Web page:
With Jesus’ teachings in mind, we should reconsider the subject of temple attendance within Mormonism.  If, as Mormons believe and teach, temple ordinances are so overwhelmingly important that the consequences of performing or not performing them last throughout the eternities, should an individual’s ability to attend the temple ride on whether she has a cup or two of coffee to start her day, or tea with her lunch, or a glass of wine with her dinner?  If a man invited Jesus to dine with him and offered him beer to drink as part of that meal, would Jesus refuse the offering, giving the reason that he needed to keep himself unspotted from sin?  What if the man smoked a cigar every time a child or grandchild was born, or when his football team won a game, and offered one of those cigars to Jesus to celebrate with him?  Would Jesus abstain for purity’s sake (as opposed to a morally neutral reason such as perhaps not liking the smell or taste of cigars)?  Judging from Jesus’ own words, it is far more likely that Jesus would drink a beer with his host, just like he drank wine with his hosts and disciples, or that he would have no objection, at least  based on health or morality, to smoking one of the man’s cigars to celebrate with him.  (He might refrain because he found it unenjoyable, of course, but even then, he likely would have accepted a glass of champagne as a substitute.)  Regardless, how can Mormons justify denying someone entrance to what is deemed the eternity-altering temple, based on such spiritually insignificant behavior as drinking tea, coffee or moderate amounts of alcohol, or using tobacco?  Doesn’t it make a mockery out of our religion to be so obsessed with such minutiae?  Isn’t it not only unscriptural, but indeed blasphemous, to teach that the same Lord who taught the Beatitudes as the centerpiece of his sermons to the Jews and Nephites, is the one who will deny you eternity’s blessings because twice a day you drink antioxidant-rich green tea?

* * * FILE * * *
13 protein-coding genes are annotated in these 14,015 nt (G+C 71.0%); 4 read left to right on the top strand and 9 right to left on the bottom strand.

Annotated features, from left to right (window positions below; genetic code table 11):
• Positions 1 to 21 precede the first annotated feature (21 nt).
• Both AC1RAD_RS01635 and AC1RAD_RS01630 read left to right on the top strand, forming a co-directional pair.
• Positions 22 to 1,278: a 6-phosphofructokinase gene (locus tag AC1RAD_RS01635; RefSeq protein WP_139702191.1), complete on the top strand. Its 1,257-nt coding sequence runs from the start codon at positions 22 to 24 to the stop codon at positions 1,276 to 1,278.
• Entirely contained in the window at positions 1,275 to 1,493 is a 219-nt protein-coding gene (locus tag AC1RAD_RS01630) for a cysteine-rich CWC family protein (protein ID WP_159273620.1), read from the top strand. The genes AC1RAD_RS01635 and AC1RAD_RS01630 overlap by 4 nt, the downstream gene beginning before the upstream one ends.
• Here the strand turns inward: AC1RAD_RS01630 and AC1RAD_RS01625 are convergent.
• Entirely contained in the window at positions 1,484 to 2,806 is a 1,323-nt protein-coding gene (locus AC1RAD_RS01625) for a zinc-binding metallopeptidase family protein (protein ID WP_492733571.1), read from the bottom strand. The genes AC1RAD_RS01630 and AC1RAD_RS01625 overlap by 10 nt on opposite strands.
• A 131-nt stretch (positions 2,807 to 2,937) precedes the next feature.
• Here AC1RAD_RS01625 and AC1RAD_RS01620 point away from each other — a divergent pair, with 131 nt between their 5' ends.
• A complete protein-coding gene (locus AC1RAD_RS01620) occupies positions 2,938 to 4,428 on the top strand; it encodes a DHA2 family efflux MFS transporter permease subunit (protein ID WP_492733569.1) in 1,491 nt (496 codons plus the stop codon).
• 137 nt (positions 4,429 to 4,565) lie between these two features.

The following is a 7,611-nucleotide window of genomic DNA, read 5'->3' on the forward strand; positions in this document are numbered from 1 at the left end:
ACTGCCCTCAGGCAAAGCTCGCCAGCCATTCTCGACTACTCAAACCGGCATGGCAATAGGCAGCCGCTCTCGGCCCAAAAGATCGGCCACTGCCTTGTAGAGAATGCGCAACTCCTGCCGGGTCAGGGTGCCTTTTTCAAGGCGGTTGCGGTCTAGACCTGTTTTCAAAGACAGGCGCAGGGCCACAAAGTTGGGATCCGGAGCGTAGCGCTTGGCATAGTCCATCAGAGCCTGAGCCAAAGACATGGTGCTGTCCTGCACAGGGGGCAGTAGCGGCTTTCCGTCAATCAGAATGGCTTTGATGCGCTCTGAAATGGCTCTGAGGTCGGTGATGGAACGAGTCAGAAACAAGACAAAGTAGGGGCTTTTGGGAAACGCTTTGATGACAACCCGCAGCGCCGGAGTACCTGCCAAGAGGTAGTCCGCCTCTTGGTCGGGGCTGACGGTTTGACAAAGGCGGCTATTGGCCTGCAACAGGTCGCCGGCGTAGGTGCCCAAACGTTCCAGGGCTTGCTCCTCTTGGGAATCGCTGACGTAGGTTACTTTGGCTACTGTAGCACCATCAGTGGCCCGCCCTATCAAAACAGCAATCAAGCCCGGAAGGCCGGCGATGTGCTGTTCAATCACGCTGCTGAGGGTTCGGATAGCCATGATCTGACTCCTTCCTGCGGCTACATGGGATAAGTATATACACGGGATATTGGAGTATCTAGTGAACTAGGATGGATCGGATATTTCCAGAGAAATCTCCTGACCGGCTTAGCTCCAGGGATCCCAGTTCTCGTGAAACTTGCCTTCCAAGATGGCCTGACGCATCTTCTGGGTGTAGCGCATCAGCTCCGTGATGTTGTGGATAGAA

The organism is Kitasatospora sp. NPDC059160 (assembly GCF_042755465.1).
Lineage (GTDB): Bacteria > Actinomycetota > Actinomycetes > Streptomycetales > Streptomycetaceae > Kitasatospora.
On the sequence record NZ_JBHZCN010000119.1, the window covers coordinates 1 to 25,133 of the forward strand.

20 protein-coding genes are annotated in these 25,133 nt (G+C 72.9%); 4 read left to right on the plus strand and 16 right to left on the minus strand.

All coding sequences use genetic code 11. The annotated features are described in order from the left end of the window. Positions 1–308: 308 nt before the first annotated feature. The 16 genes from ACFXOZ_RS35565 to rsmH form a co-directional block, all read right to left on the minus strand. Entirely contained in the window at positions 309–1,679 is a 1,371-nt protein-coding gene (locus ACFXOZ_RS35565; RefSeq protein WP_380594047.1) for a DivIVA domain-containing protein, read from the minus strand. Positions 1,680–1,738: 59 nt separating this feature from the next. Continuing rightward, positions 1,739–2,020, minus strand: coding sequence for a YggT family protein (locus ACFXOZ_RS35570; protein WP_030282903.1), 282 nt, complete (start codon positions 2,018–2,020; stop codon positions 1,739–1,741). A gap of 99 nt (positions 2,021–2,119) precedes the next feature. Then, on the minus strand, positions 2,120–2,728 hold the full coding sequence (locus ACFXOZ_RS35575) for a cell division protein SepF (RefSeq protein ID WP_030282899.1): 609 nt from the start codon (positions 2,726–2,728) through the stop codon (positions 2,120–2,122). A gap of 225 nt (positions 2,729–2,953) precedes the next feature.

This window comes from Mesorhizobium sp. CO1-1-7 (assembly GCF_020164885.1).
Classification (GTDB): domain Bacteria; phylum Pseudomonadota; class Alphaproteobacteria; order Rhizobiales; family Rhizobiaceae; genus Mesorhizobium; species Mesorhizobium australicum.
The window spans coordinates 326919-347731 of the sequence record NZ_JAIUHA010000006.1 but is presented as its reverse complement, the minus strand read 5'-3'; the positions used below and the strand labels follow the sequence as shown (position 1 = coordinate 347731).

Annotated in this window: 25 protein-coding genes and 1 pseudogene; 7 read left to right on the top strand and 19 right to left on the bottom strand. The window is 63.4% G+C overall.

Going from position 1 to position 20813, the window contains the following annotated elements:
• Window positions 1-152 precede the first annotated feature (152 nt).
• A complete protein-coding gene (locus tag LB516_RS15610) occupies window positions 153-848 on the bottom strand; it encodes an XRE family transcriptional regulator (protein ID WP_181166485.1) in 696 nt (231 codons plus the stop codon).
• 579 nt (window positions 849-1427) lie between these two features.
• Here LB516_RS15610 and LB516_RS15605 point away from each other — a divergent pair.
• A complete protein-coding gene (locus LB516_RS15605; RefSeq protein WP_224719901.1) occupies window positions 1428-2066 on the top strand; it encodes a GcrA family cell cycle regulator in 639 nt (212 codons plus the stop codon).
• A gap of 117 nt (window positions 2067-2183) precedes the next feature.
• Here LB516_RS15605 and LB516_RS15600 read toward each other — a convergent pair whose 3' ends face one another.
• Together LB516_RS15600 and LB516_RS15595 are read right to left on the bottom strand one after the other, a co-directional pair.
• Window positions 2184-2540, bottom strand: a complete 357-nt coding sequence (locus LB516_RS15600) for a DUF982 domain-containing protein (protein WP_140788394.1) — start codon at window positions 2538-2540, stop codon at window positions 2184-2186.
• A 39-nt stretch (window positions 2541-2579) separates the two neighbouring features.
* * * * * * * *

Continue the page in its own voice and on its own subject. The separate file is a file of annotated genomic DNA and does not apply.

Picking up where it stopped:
The Word of Wisdom’s role in adjudging righteousness is even worse than that of merely determining who enters the temple and who doesn’t.  In the endowment ceremony itself, one of the covenants dead people make, through their live temple patron proxies, is to accept the “Law of Consecration” as contained in the LDS Doctrine and Covenants, which is specifically named Thus, the book containing the health and dietary guidelines in Section 89 receives specific formal recognition by God as a book of scripture whose teachings are binding, even on the dead.  Of course, a reading of all the sections of that book, including the parts that may appear to address the “Law of Consecration,” demonstrates that it is not written with the spirits of dead people in mind as its intended audience.  In fact, though the book’s sections, with Section 89 being the perfect example, are clearly instructions for persons with live physical bodies only, the book is afforded preëminent status in the temple’s vicarious rituals for the dead.  The things the Doctrine and Covenants says now become things dead people have to agree to as part of their acceptance of the gospel in the spiritual realm where they dwell.  (In the temple endowment ceremony, the Book of Mormon, which Mormons claim to accept as the keystone of their religion, is not mentioned, either by name or by reference to its content. Even the Bible isn’t mentioned by name, though many of its writings are alluded to throughout the endowment ceremony.)   It thus becomes difficult to argue to an orthodox Mormon that anything in the Doctrine and Covenants isn’t to be taken as greatly important, given the divine specific endorsement of it in the temple ceremony.  It’s not hard to see how Mormons come to regard words about coffee, tea and tobacco to be at or near the center of their religion.  How and why did we ever let ourselves get into this morass of doctrinal absurdity?  It certainly isn’t taught in the Bible or Book of Mormon.